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I've got a bash script I'm working to improve, and have put on a great fix thanks to Dennis Williamson. Unfortunately, one of the lines no longer echoes into a variable I can manipulate, rather dumps the output directly. I'll be good to go if I fix this.

Why is this bash command not echoing into the $result variable and what can I do to improve?

  result=$( time wget -q --output-document=/tmp/wget.$$.html http://domain.tomonitor.com 2>&1; );

EDIT: Various solutions I've tried

  result=$( { time (/usr/local/bin/wget -q --output-document=/tmp/wget.$$.html --header="Host: blogs.forbes.com" http://$host) } &2>1 );

  result=$( { time (/usr/local/bin/wget -q --output-document=/tmp/wget.$$.html --header="Host: blogs.forbes.com" http://$host) } );

  result=$( ( time (/usr/local/bin/wget -q --output-document=/tmp/wget.$$.html --header="Host: blogs.forbes.com" http://$host) ) );

EDIT2:

I'm echoing out a line like this:

  echo "$date, $host, $result"

Date and host are currently fine. $result is not.

I'm getting lines like this:

3.887

Tue Feb 15 08:39:53 PST 2011, 192.168.0.2,

3.910

Tue Feb 15 08:39:57 PST 2011, 192.168.0.3,

I'm expecting lines like this:

Tue Feb 15 08:39:53 PST 2011, 192.168.0.2, 3.887

Tue Feb 15 08:39:57 PST 2011, 192.168.0.3, 3.910

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1  
No, look carefully at the line in my answer (and the one in my answer to your other question). (The first line in your edit is truncated, by the way.) Please be specific regarding what you want to capture and where. –  Dennis Williamson Feb 15 '11 at 16:47
    
Saw and fixed the truncated line. Checking on others. Thank you again for your time and patience. –  editor Feb 15 '11 at 16:49
    
You are correct. I am not sure what I missed in your answer but it is certainly the right one. –  editor Feb 15 '11 at 16:51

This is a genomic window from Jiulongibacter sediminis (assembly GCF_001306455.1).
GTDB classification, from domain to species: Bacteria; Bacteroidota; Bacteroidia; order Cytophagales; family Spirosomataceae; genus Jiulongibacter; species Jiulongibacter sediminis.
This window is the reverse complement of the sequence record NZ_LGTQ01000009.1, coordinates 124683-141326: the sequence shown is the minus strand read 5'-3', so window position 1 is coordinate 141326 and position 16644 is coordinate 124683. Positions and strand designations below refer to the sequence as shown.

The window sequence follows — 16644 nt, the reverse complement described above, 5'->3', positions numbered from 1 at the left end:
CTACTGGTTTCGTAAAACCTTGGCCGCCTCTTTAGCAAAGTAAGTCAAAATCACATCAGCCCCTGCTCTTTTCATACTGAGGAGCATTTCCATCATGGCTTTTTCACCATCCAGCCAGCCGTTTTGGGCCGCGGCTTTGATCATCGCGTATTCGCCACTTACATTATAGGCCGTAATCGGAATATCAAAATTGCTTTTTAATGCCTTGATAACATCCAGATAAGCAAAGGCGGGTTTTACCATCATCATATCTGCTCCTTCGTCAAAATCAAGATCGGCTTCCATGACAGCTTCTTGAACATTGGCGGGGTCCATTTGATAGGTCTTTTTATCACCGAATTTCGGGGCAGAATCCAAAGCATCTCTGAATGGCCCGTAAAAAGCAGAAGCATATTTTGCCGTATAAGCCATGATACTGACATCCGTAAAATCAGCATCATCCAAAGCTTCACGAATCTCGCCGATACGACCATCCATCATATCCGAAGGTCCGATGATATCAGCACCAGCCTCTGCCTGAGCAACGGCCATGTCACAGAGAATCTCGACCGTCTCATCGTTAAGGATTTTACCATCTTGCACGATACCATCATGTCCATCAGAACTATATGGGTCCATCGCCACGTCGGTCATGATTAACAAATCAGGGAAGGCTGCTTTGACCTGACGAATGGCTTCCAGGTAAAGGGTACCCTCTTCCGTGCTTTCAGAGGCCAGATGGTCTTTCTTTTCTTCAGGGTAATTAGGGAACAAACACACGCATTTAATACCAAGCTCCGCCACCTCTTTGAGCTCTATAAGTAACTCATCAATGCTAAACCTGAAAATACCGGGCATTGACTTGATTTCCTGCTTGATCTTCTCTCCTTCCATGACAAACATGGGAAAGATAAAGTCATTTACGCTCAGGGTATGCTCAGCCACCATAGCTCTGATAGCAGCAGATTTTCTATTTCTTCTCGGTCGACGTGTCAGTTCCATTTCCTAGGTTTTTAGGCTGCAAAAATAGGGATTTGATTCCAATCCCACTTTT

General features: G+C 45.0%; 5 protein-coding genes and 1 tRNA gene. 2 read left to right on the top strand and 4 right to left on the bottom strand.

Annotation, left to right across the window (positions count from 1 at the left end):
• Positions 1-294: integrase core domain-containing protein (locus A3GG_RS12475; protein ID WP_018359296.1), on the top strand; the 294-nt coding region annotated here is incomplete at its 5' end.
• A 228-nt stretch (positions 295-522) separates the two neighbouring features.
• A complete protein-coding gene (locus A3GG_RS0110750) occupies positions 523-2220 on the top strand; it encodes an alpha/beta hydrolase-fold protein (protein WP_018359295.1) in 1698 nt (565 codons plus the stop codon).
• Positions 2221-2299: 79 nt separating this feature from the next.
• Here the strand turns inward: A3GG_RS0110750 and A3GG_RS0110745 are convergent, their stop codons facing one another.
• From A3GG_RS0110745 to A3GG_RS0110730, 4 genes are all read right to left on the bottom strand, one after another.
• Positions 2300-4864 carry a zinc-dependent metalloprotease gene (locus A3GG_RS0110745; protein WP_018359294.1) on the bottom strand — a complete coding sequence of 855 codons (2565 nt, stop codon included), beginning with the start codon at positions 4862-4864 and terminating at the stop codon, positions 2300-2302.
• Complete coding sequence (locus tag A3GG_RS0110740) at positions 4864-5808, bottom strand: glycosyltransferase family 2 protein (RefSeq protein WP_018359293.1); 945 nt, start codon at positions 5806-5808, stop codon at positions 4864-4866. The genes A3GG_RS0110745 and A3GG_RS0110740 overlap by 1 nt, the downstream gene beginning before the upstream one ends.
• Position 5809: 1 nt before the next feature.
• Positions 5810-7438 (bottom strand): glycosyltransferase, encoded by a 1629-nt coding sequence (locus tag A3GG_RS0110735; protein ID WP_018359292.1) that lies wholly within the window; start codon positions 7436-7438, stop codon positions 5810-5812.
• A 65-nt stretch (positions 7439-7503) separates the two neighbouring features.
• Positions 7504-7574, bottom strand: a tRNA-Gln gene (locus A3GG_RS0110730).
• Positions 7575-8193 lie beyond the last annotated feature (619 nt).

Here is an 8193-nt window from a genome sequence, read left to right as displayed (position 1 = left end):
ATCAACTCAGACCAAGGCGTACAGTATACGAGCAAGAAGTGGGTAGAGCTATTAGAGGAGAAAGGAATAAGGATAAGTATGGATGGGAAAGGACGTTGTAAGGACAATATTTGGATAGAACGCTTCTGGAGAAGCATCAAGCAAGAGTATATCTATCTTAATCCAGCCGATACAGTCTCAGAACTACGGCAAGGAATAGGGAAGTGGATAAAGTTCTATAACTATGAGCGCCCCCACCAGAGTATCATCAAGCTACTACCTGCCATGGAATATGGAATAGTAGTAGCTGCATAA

1  
You corrected the truncated line, but I suspect that dollar sign at the end is an artifact of nano. –  Dennis Williamson Feb 15 '11 at 17:08
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2 Answers

up vote 2 down vote accepted

You need curly braces around the whole command inside the command substitution but before the redirection:

result=$( { time wget -q --output-document=/tmp/wget.$$.html http://domain.tomonitor.com; } 2>&1; );

That captures the output of time. If you want to capture the error output of wget (you're already saving its regular output to a file), you'll need to do something a little different and it depends on what exactly you want to do. It may involve extra file descriptors or simply using the redirection I showed in my answer to your other question (instead of using --output-document).

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Thanks (again!) Dennis. I started with that per your last note but somehow lost the curly brace while trying out different solutions. For me, it doesn't yet seem to work with or without. –  editor Feb 15 '11 at 16:37
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@editor: See my edited answer. Please let me know specifically what's happening - error messages, unexpected behavior, etc. Do you want the output of time in the variable? What do you want to do if wget outputs an error? –  Dennis Williamson Feb 15 '11 at 16:40
1  
It works for me! Which bash version are you using? Check it with "bash --version". Is $results empty? What do you expect to get there? The output of the time command? I do get it. –  rems Feb 15 '11 at 16:42
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@ editor: Please be specific. You say it "spits directly into the output buffer". It spits what? The output of time? The output of wget? The error output of wget? –  Dennis Williamson Feb 15 '11 at 17:06
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Try var=$( { time sleep 1; } 2>&1 ); echo "[$var]". Is the output of time inside the square brackets or outside? –  Dennis Williamson Feb 15 '11 at 17:11
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I think this should go over to stack overflow but did you try this?

result=$( time (wget -q --output-document=/tmp/wget.$$.html http://domain.tomonitor.com 2>&1;) );
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Just tried to no avail. I thought the command line-esque stuff came under the Serverfault umbrella but if someone needs to migrate I understand. –  editor Feb 15 '11 at 16:33
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